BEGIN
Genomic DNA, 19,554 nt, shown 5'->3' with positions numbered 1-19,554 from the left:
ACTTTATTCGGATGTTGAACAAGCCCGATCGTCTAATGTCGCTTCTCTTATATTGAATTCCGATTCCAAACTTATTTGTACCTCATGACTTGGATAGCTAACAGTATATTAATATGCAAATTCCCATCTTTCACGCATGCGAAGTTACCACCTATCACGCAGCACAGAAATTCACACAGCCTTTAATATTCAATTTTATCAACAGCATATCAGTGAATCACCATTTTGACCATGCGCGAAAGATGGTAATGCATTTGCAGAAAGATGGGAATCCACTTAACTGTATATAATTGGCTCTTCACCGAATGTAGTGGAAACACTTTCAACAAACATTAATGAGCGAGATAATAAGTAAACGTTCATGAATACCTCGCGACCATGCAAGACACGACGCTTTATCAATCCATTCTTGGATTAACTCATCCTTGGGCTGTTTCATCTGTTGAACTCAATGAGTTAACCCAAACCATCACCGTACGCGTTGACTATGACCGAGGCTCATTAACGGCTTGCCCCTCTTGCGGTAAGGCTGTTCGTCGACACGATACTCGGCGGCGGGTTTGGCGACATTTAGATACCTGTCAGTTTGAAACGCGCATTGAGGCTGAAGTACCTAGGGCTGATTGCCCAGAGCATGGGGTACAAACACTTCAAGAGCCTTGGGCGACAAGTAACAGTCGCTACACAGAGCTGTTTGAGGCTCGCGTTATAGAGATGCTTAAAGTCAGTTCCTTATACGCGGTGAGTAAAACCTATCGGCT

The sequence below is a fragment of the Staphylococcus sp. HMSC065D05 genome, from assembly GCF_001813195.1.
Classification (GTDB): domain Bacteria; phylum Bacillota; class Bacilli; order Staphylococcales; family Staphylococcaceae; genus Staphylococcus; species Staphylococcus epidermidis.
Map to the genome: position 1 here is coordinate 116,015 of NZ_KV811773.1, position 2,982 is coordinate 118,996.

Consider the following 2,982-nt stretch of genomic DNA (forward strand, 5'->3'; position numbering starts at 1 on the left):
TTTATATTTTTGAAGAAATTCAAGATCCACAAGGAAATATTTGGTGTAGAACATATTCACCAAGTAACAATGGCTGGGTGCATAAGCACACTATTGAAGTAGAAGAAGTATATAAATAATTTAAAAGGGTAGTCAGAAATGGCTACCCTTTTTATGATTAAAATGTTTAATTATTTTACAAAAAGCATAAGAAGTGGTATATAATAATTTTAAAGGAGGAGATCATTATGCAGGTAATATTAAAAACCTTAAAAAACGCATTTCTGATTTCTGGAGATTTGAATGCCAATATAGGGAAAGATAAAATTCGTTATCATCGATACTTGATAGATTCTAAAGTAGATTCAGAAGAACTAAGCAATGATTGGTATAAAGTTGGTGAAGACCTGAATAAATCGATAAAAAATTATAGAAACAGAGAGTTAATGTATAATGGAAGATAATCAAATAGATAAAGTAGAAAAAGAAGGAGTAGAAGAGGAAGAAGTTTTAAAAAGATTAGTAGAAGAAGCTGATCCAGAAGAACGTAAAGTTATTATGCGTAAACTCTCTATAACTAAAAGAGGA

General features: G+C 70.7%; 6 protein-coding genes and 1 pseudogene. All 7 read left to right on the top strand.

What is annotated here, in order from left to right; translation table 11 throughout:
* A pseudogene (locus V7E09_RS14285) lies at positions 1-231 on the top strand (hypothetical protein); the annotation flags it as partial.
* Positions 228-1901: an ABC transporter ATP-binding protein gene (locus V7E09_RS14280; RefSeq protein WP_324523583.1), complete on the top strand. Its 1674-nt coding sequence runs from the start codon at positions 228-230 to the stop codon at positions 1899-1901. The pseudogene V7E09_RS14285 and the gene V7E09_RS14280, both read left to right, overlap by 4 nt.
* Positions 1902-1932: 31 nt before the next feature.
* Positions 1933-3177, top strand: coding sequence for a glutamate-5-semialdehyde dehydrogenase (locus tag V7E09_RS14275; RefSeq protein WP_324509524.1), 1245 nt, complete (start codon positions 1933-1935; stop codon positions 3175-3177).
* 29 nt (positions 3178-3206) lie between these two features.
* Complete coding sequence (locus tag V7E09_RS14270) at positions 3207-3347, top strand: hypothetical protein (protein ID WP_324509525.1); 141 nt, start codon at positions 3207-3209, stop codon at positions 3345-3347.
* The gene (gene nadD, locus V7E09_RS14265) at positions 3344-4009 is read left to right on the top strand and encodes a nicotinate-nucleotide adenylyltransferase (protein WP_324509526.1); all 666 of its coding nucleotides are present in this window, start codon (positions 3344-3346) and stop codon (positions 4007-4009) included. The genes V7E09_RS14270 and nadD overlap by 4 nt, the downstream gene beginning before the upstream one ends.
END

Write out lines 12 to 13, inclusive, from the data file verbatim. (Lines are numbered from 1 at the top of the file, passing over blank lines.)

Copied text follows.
* Positions 1902-1932: 31 nt before the next feature.
* Positions 1933-3177, top strand: coding sequence for a glutamate-5-semialdehyde dehydrogenase (locus tag V7E09_RS14275; RefSeq protein WP_324509524.1), 1245 nt, complete (start codon positions 1933-1935; stop codon positions 3175-3177).